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Review: Chalkface at the Drama Theatre, Sydney Opera House

Review by Carly Fisher

You’d be hard pressed to find someone who would argue that teachers, especially those in the public sector, and particularly those who teach primary school, have it easy! Under-resourced, too often plagued with helicopter parents and battling a department of education that tries to systemise when and how ALL children will learn, teaching is no easy profession, and it helps no one that it is so grossly underappreciated and undervalued. In the context of the teacher’s strikes over the past couple of years, Angela Betzien’s play felt timely, necessary and laced with a perfect balance of humour, despite the really important conversation that it raised.

Currently playing at the Drama Theatre at the Sydney Opera House, Chalkface is Betzien’s newest play and is a co-production from Sydney Theatre Company and Adelaide’s State Theatre Company.

It follows 4 teachers, a principal and a school administrator in the school staffroom as they return from the summer break and then, as the school year progresses. Betzien’s script is clever, witty and stark in its commentary on the need for a better education system that tailors learning to individual students and on the desperate cry for better conditions, care and resources for teachers. At an hour and 45 minutes, the show is quite long to not have an interval, however, to break the flow and pace of this show would be a true disservice and so the audience seem happy enough to support throughout the long sitting time.

For me, a few elements truly stood out - firstly, the script itself - A great new Australian comedy that is totally relatable even for those of us non-teachers in the room.

Secondly, Ailsa Paterson’s completely perfect set. From the decrepit walls, to the mismatching furniture, the basic kitchenette filled with a smelly fridge and instant coffee, pigeon holes, a chalkboard and more, the set allowed for a perfect amount of playing space for the actors, whilst simultaneously evoking great nostalgia for the audience. Colourful, vibrant, and perfectly real, Paterson has much to be proud of in this set.

Finally, Catherine McClements! Without a doubt the star of this show, McClements commanded the stage, offering a truly authentic performance as the experienced Pat Novitsky, a battle-hardened, seen-it-all teacher whose long term commitment to the school is something that neither goes unnoticed but also is not adequately appreciated or celebrated…I’m sure many teachers reading this will be nodding their heads at that comment! McClements is funny, honest and particularly dynamic in this role and without question, the stage is hers.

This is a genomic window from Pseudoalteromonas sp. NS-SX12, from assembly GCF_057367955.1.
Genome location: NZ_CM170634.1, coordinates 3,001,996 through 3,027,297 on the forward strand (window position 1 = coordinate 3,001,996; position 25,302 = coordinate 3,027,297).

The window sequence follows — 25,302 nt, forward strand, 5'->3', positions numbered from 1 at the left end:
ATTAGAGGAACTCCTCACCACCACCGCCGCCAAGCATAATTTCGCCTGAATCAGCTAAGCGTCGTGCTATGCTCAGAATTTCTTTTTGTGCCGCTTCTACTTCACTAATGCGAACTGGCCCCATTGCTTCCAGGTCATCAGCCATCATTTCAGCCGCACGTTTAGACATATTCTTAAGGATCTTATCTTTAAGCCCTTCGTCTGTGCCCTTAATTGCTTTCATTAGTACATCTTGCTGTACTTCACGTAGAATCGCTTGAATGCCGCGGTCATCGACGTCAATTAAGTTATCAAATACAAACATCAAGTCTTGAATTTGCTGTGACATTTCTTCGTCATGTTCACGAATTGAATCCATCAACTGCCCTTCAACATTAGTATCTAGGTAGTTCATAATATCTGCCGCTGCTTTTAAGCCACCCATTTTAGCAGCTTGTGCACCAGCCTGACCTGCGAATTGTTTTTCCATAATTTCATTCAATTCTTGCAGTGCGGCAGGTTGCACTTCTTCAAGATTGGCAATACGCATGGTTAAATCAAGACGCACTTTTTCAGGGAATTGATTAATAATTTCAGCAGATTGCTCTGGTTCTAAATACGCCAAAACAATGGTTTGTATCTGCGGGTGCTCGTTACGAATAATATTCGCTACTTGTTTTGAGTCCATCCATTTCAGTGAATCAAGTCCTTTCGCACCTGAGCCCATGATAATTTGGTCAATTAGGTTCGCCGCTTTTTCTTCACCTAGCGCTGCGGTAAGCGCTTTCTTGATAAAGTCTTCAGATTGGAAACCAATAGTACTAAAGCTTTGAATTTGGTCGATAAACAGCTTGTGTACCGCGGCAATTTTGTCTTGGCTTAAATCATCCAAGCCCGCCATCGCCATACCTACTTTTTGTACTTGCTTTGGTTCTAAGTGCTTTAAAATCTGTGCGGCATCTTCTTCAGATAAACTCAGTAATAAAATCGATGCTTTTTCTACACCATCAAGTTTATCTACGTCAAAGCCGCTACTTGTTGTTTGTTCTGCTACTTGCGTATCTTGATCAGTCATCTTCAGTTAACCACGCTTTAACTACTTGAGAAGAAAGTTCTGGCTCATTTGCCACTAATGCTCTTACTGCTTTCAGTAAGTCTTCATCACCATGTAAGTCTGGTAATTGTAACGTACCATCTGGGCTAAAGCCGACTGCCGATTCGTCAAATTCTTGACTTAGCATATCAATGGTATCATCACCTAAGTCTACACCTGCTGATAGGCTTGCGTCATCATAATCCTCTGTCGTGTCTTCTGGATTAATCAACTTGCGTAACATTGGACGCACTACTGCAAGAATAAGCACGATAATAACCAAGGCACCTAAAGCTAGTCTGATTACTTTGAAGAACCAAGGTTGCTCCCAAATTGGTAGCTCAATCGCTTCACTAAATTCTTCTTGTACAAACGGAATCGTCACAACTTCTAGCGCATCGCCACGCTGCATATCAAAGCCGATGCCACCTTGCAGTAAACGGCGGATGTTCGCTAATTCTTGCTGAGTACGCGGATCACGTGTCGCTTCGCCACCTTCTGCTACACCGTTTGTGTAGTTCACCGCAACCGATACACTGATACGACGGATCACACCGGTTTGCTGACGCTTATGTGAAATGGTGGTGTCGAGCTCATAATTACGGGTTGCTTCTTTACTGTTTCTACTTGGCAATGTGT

Stephanie Somerville, as the young, bright eyed and bushy tailed new teacher of the year, Anna Park, gave a strong performance and the chemistry between McClements and Somerville felt natural and truthful. I look forward to seeing more from Somerville because I think that there is a lot of untapped potential brewing in her!

Overall though, despite these fantastic contributions, I left the theatre feeling underwhelmed. The caliber of the performances as an ensemble did not feel up to the STC standard. To be fair here, I will note that I do feel that seeing an STC show at the Sydney Opera House does hold some expectations but this show simply, for me, did not live up to them. The mixed ability of the cast felt unmeasured and short sighted and despite generally loving Jess Arthur’s work, this time I felt that the show lacked strong enough direction to offer a truly cohesive production. The inclusion of black outs distracted from the beautiful choreographed transitions which was just a shame, and the sound design seemed like a late inclusion in the piece due to its minimalism and kind of random inclusion. What was there of the sound and lighting was good and certainly did a lot to showcase Jessica Dunn (sound) and Mark Shelton’s (lighting) talents…I just wish that there had been a chance for more.

Though the set was excellent, the stage felt too large for this show and I wonder if in a more appropriate venue (perhaps one of the wharf theatres even), this show would have had a better chance to truly soar. My honest opinion is that it may have.

All of this said, I think that Betzien’s script is one to see and I would encourage people to see the show - gosh it is good to just go out for a light hearted night at the theatre! For teachers especially, I think that this is a show that you have to see for a good laugh and a fun night out!

Through the laughter though - and there are some really well written and expertly delivered one liners that will have you cackling - I hope that audiences walk out thinking about the treatment of teachers, the resourcing of schools and what we need to do to ensure that Australian schools are in the best position to deliver the highest quality education for young people. It’s a conversation that we don’t have enough and that I am thrilled to have seen raised on the stage - in my opinion, the best platform available to raise conversation about important social issues.

Walking out of the theatre, my biggest take away was simple…THANK YOU to all of our teachers! You truly are the unsung heroes of our communities.

Image Credit: Matt Byrne


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